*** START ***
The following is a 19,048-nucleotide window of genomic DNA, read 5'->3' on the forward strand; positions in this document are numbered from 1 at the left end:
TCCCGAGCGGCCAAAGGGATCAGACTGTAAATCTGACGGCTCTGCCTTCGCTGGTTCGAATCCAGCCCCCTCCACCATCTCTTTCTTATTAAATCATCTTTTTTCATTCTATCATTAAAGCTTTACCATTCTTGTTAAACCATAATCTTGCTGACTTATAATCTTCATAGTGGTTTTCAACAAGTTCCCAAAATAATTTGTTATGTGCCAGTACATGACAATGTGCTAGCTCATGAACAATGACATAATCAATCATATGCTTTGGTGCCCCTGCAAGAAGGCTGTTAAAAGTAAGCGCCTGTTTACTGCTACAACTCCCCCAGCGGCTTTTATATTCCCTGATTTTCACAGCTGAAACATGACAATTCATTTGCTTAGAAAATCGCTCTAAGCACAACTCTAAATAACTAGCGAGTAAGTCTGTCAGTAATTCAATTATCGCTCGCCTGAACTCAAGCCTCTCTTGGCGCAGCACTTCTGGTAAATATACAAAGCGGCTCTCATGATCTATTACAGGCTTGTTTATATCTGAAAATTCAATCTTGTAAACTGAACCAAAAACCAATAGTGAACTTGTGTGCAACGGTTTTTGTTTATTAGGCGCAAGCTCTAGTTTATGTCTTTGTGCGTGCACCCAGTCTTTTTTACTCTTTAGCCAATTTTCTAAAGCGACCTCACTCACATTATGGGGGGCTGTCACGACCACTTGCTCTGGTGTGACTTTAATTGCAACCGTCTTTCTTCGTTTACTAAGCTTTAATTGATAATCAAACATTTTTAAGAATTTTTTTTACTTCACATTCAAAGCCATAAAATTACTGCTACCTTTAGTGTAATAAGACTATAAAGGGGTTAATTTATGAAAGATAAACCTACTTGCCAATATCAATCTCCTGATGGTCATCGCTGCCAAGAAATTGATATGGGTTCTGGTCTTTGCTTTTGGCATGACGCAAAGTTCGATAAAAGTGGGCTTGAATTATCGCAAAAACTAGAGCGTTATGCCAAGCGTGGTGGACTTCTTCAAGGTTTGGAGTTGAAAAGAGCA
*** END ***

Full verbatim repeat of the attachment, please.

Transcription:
The following is a 19,048-nucleotide window of genomic DNA, read 5'->3' on the forward strand; positions in this document are numbered from 1 at the left end:
TCCCGAGCGGCCAAAGGGATCAGACTGTAAATCTGACGGCTCTGCCTTCGCTGGTTCGAATCCAGCCCCCTCCACCATCTCTTTCTTATTAAATCATCTTTTTTCATTCTATCATTAAAGCTTTACCATTCTTGTTAAACCATAATCTTGCTGACTTATAATCTTCATAGTGGTTTTCAACAAGTTCCCAAAATAATTTGTTATGTGCCAGTACATGACAATGTGCTAGCTCATGAACAATGACATAATCAATCATATGCTTTGGTGCCCCTGCAAGAAGGCTGTTAAAAGTAAGCGCCTGTTTACTGCTACAACTCCCCCAGCGGCTTTTATATTCCCTGATTTTCACAGCTGAAACATGACAATTCATTTGCTTAGAAAATCGCTCTAAGCACAACTCTAAATAACTAGCGAGTAAGTCTGTCAGTAATTCAATTATCGCTCGCCTGAACTCAAGCCTCTCTTGGCGCAGCACTTCTGGTAAATATACAAAGCGGCTCTCATGATCTATTACAGGCTTGTTTATATCTGAAAATTCAATCTTGTAAACTGAACCAAAAACCAATAGTGAACTTGTGTGCAACGGTTTTTGTTTATTAGGCGCAAGCTCTAGTTTATGTCTTTGTGCGTGCACCCAGTCTTTTTTACTCTTTAGCCAATTTTCTAAAGCGACCTCACTCACATTATGGGGGGCTGTCACGACCACTTGCTCTGGTGTGACTTTAATTGCAACCGTCTTTCTTCGTTTACTAAGCTTTAATTGATAATCAAACATTTTTAAGAATTTTTTTTACTTCACATTCAAAGCCATAAAATTACTGCTACCTTTAGTGTAATAAGACTATAAAGGGGTTAATTTATGAAAGATAAACCTACTTGCCAATATCAATCTCCTGATGGTCATCGCTGCCAAGAAATTGATATGGGTTCTGGTCTTTGCTTTTGGCATGACGCAAAGTTCGATAAAAGTGGGCTTGAATTATCGCAAAAACTAGAGCGTTATGCCAAGCGTGGTGGACTTCTTCAAGGTTTGGAGTTGAAAAGAGCA